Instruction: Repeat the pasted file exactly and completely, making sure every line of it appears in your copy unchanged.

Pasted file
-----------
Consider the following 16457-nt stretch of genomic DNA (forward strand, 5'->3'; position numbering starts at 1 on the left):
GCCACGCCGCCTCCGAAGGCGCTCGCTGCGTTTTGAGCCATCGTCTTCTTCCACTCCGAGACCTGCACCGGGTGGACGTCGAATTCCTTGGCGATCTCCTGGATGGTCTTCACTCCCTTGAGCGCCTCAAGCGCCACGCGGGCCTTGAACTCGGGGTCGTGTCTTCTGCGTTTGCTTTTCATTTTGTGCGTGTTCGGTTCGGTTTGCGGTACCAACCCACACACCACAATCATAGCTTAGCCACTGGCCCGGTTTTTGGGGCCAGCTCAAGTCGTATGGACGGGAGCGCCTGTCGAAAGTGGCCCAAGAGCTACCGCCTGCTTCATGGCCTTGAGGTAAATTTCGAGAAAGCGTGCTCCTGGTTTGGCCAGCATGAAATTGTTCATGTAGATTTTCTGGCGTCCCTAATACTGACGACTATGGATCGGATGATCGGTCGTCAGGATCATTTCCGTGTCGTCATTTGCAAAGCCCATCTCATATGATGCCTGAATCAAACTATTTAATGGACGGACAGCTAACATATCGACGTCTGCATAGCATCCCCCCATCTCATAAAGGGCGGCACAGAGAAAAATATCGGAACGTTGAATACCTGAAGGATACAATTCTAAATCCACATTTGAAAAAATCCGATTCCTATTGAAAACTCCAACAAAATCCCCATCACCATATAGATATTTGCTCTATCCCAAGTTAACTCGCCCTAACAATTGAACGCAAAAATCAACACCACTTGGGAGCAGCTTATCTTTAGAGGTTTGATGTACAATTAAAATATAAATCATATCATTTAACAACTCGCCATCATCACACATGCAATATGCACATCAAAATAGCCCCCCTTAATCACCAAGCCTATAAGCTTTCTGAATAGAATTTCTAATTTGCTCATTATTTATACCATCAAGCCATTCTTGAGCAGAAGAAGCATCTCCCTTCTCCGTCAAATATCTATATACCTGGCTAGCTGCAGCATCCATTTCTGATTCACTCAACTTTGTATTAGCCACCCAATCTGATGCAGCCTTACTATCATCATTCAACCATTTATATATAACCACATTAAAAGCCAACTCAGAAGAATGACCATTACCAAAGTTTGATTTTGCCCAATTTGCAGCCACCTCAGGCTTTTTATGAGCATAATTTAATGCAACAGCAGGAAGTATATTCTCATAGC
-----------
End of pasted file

Consider the following 16457-nt stretch of genomic DNA (forward strand, 5'->3'; position numbering starts at 1 on the left):
GCCACGCCGCCTCCGAAGGCGCTCGCTGCGTTTTGAGCCATCGTCTTCTTCCACTCCGAGACCTGCACCGGGTGGACGTCGAATTCCTTGGCGATCTCCTGGATGGTCTTCACTCCCTTGAGCGCCTCAAGCGCCACGCGGGCCTTGAACTCGGGGTCGTGTCTTCTGCGTTTGCTTTTCATTTTGTGCGTGTTCGGTTCGGTTTGCGGTACCAACCCACACACCACAATCATAGCTTAGCCACTGGCCCGGTTTTTGGGGCCAGCTCAAGTCGTATGGACGGGAGCGCCTGTCGAAAGTGGCCCAAGAGCTACCGCCTGCTTCATGGCCTTGAGGTAAATTTCGAGAAAGCGTGCTCCTGGTTTGGCCAGCATGAAATTGTTCATGTAGATTTTCTGGCGTCCCTAATACTGACGACTATGGATCGGATGATCGGTCGTCAGGATCATTTCCGTGTCGTCATTTGCAAAGCCCATCTCATATGATGCCTGAATCAAACTATTTAATGGACGGACAGCTAACATATCGACGTCTGCATAGCATCCCCCCATCTCATAAAGGGCGGCACAGAGAAAAATATCGGAACGTTGAATACCTGAAGGATACAATTCTAAATCCACATTTGAAAAAATCCGATTCCTATTGAAAACTCCAACAAAATCCCCATCACCATATAGATATTTGCTCTATCCCAAGTTAACTCGCCCTAACAATTGAACGCAAAAATCAACACCACTTGGGAGCAGCTTATCTTTAGAGGTTTGATGTACAATTAAAATATAAATCATATCATTTAACAACTCGCCATCATCACACATGCAATATGCACATCAAAATAGCCCCCCTTAATCACCAAGCCTATAAGCTTTCTGAATAGAATTTCTAATTTGCTCATTATTTATACCATCAAGCCATTCTTGAGCAGAAGAAGCATCTCCCTTCTCCGTCAAATATCTATATACCTGGCTAGCTGCAGCATCCATTTCTGATTCACTCAACTTTGTATTAGCCACCCAATCTGATGCAGCCTTACTATCATCATTCAACCATTTATATATAACCACATTAAAAGCCAACTCAGAAGAATGACCATTACCAAAGTTTGATTTTGCCCAATTTGCAGCCACCTCAGGCTTTTTATGAGCATAATTTAATGCAACAGCAGGAAGTATATTCTCATAGC